Understanding the Mechanics of Trust
In This Podcast
- A deeper understanding of trust
- Momentum follows pockets of stillness
- What is the future of trust?
- Why it’s important to shift our perspective regarding education
- The future of Facebook
- In praise of tolerance and local communities
Rachel Botsman talks about who we trust and why, pockets of stillness, companies that will win, how we got lost, living with trust scores, the missing human voice, how you can reframe your business, education factories, the power of communities, and where Facebook is going.
A deeper understanding of trust
In Rachel’s opinion, the future belongs to polymaths who go deep on one chosen subject. In order to really understand big structural changes, to get a macro view on what’s going on, you need to look across different disciplines. When you get the alchemy of science meets economy meets arts, really interesting ideas emerge.
She loves making complex things simple. She studied the arts, and she learned how to reduce things down to their essence. Her strategy is working on something until it reaches that point of simplicity.
One of the main things Rachel hopes people will take from her second book, Who Can You Trust?: How Technology Brought Us Together and Why It Might Drive Us Apart, is that we need to trust someone or something. We often say that we don’t trust banks, governments, media companies, but when we take these institutions out of the fabric of society, what are we left with? We’re left with a trust vacuum. Rachel encourages us to take a moment and really think where we are placing our trust and how conscious we are of our decision.
Momentum follows pockets of stillness
Ideas live and die by momentum. It’s all physics: what has energy attracts power and attention. If you ask Rachel, there are different types of momentum that you need for different types of work. That’s why it’s very important to learn how to generate momentum in a way that doesn’t feel promotional.
It all comes down to pulling out high-quality work in a persistent way. In a funny way, the momentum comes when you find those pockets of stillness to really sit and think and put something out that’s thoughtful, which then gains a lot of traction.
What is the future of trust?
Rachel believes that big future questions will revolve around ethical subjects, not technical ones. When we look at the thread that ties everything together when we question our faith in bankers, Trump or Facebook, what comes up is trying to understand a person’s intentions and integrity.
“The real winners will be those that show the most integrity and that are the most human.”
Automation and efficiency have their place in today’s society, but people seem to have got lost in these really big systems.
There is this whole debate around Chinese trust scores. If this system will get implemented, it will impact everything from your ability to get loans, whether you can get a job or whether you can go to certain restaurants. We have to realize that it’s very easy to point our fingers at China and think that this would never happen in democratic countries.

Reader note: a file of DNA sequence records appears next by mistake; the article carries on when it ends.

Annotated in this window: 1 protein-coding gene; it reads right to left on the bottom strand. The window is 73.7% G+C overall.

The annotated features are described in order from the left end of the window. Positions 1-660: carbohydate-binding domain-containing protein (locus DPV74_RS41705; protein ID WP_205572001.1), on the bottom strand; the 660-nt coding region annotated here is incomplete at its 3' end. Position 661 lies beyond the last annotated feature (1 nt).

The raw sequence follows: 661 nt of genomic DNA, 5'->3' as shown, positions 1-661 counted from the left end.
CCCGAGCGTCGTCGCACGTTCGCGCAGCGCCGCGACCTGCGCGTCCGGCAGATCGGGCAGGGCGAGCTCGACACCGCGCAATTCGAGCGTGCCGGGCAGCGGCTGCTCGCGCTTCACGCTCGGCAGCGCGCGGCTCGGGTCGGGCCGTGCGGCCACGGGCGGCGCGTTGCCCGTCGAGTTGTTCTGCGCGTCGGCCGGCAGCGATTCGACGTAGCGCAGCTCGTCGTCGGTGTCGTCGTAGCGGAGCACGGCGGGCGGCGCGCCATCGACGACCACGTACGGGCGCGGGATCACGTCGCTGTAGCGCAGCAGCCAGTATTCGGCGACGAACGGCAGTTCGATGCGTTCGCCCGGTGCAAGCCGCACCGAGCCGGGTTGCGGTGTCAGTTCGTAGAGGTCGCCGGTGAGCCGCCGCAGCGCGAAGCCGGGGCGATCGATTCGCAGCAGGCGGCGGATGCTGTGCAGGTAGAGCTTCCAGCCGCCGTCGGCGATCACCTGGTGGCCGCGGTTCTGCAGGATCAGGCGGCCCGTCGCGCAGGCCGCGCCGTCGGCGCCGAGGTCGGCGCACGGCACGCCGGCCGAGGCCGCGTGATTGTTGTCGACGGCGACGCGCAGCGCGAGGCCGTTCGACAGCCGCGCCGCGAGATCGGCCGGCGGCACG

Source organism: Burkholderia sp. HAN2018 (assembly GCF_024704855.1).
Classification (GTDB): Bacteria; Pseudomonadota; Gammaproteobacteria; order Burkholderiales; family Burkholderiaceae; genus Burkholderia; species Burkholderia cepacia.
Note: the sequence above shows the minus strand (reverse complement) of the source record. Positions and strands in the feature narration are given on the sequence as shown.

Our apathy in terms of the surveillance that companies and governments have on us and how they are using it to predict our future behaviors is pretty impressive. Are we really that far off from China?
Why it’s important to shift our perspective regarding education
When you see programs on technology you realize that there is a human voice that’s missing. A voice with the power to really explore technology’s impact on human values and what it’s doing to our daily lives.
Rachel also emphasizes that businesses need to understand the role they play in people’s lives if they want to be successful long-term. They also need to be aware of how to reframe their business models in order to appeal to the constant changes in society.
She believes education is crucial. If we could change the way we think about education, instead of stripping the curiosity out of our children, spectacular things could become possible.
We need to reimagine the education system because nowadays we can safely say that education is made in factories, or in prisons. Children come in and the doors close, they eat and learn at certain times, the bell rings. If you put people in these kinds of environments, this will produce certain individuals.
“One of the biggest gifts you can give children is to help them discover something that feels uniquely them at a very young age.”
The future of Facebook
If you lose trust and reputation as a company, that’s pretty much it, game over. If we look at what’s happening with Facebook, it’s all about trust. People are fed up with companies giving away their data. They feel that democracy is threatened and they understand the cumulative consequences of that. They are also worried about the concentration of power. What they need from a company are empathy and accountability.
However, she doesn’t think that Facebook will go away anytime soon. What she believes will happen is that the data protection rulings are going to change things. Facebook’s scale will be broken up and it’s going to be a lot harder for them to say that they’re not a media company. They will also have to take a lot more responsibility for the content that’s posted on their platform.
In praise of tolerance and local communities
What does the world need the most right now? For Rachel, the answer is simple: tolerance and patience. We’ve become really intolerant of differences. If we would all be more tolerant towards each other, the world would be a more peaceful and constructive place.
Rachel strongly believes in communities. She realizes how much people feel the need of physical, local communities that can give them the feeling of being part of something that’s bigger than themselves.